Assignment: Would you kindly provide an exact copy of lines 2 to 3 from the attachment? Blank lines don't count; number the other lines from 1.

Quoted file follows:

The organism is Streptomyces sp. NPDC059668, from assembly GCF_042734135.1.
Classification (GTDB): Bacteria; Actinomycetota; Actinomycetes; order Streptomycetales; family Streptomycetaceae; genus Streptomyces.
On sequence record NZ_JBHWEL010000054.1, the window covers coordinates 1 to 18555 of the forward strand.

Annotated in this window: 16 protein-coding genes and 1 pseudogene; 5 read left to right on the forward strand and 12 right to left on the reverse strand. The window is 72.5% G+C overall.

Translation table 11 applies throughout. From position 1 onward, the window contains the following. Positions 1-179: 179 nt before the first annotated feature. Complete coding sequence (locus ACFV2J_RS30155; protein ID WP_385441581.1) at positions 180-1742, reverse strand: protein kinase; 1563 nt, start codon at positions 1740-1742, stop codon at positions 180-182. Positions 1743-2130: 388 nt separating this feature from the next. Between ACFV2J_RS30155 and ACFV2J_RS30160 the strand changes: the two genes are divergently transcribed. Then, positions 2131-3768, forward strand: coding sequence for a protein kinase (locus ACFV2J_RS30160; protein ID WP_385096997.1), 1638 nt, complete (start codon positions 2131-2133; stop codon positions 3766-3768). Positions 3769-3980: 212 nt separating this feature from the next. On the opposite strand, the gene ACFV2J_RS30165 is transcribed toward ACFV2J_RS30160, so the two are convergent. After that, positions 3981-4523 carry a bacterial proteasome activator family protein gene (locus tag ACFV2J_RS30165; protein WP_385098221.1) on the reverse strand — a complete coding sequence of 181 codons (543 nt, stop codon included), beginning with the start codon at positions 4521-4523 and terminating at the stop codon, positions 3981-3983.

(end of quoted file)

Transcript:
Classification (GTDB): Bacteria; Actinomycetota; Actinomycetes; order Streptomycetales; family Streptomycetaceae; genus Streptomyces.
On sequence record NZ_JBHWEL010000054.1, the window covers coordinates 1 to 18555 of the forward strand.